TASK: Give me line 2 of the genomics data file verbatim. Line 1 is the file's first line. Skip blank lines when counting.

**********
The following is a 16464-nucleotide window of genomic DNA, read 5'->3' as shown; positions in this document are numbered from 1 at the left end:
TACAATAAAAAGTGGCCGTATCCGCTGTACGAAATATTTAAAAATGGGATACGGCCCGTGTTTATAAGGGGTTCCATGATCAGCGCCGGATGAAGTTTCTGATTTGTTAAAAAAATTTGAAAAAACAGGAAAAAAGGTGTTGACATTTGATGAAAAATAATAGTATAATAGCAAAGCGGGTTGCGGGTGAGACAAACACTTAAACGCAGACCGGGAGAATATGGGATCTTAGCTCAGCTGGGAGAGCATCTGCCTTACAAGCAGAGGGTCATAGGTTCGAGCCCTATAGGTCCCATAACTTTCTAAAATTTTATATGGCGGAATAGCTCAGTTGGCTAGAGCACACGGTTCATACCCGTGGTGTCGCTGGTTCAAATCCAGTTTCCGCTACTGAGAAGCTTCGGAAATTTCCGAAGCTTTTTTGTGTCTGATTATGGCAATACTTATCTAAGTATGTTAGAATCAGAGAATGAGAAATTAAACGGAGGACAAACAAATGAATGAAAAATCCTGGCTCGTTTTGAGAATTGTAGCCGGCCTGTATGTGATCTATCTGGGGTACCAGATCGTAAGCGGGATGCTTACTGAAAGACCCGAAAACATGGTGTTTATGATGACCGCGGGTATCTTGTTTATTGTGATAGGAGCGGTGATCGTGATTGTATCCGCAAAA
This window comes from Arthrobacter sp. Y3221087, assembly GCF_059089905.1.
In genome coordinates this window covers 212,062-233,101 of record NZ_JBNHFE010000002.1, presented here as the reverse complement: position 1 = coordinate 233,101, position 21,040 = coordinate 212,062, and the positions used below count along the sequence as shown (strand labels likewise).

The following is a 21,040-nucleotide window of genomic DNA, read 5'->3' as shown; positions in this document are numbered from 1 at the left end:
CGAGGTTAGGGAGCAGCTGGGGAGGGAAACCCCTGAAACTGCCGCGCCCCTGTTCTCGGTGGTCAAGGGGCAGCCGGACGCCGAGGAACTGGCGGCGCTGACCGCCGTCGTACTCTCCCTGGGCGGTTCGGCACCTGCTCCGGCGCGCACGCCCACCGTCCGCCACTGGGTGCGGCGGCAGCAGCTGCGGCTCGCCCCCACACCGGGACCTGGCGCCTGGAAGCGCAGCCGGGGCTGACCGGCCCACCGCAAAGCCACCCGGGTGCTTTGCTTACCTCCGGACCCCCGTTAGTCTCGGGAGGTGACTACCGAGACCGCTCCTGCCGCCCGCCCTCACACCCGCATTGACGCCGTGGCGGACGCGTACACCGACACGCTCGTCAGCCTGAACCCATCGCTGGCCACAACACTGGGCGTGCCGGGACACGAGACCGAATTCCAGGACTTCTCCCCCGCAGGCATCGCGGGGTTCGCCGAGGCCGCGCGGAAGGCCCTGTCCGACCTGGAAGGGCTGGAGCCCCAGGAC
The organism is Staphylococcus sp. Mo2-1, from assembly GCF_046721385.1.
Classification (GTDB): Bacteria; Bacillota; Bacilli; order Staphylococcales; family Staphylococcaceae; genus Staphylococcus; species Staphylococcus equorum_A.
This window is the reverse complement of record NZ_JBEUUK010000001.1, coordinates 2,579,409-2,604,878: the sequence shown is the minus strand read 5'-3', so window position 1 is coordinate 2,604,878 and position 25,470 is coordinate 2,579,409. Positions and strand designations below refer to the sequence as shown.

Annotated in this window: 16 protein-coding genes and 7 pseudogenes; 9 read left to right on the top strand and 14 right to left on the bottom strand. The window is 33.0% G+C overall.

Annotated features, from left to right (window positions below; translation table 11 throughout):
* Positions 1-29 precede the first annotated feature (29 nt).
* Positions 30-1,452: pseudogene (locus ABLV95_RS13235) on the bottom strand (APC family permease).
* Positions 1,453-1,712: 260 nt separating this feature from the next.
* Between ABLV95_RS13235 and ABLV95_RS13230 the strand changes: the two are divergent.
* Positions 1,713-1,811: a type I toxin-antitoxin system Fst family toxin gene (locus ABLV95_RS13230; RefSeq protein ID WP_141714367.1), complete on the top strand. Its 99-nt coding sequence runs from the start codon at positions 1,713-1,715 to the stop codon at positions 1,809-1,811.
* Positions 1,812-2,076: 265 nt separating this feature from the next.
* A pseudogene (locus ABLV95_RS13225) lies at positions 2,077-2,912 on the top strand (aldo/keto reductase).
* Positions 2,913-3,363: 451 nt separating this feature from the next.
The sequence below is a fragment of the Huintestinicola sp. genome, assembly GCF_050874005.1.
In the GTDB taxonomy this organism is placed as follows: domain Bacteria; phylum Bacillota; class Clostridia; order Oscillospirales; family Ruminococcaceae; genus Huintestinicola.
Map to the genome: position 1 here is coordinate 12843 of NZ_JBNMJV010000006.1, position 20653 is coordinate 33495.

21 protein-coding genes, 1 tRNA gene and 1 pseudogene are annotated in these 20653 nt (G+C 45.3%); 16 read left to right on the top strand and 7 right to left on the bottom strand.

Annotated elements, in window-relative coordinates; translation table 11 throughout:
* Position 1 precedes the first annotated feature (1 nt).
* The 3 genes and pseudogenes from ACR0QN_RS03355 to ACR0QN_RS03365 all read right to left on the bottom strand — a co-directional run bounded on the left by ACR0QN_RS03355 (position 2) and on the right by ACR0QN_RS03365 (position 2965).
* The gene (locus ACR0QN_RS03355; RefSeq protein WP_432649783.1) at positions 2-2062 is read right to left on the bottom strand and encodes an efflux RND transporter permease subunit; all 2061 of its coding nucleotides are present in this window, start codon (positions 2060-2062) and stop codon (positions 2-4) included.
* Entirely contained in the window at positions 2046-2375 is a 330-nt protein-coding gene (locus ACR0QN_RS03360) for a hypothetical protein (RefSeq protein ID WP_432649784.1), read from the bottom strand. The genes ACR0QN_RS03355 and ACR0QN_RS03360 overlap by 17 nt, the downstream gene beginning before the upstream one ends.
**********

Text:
TACAATAAAAAGTGGCCGTATCCGCTGTACGAAATATTTAAAAATGGGATACGGCCCGTGTTTATAAGGGGTTCCATGATCAGCGCCGGATGAAGTTTCTGATTTGTTAAAAAAATTTGAAAAAACAGGAAAAAAGGTGTTGACATTTGATGAAAAATAATAGTATAATAGCAAAGCGGGTTGCGGGTGAGACAAACACTTAAACGCAGACCGGGAGAATATGGGATCTTAGCTCAGCTGGGAGAGCATCTGCCTTACAAGCAGAGGGTCATAGGTTCGAGCCCTATAGGTCCCATAACTTTCTAAAATTTTATATGGCGGAATAGCTCAGTTGGCTAGAGCACACGGTTCATACCCGTGGTGTCGCTGGTTCAAATCCAGTTTCCGCTACTGAGAAGCTTCGGAAATTTCCGAAGCTTTTTTGTGTCTGATTATGGCAATACTTATCTAAGTATGTTAGAATCAGAGAATGAGAAATTAAACGGAGGACAAACAAATGAATGAAAAATCCTGGCTCGTTTTGAGAATTGTAGCCGGCCTGTATGTGATCTATCTGGGGTACCAGATCGTAAGCGGGATGCTTACTGAAAGACCCGAAAACATGGTGTTTATGATGACCGCGGGTATCTTGTTTATTGTGATAGGAGCGGTGATCGTGATTGTATCCGCAAAA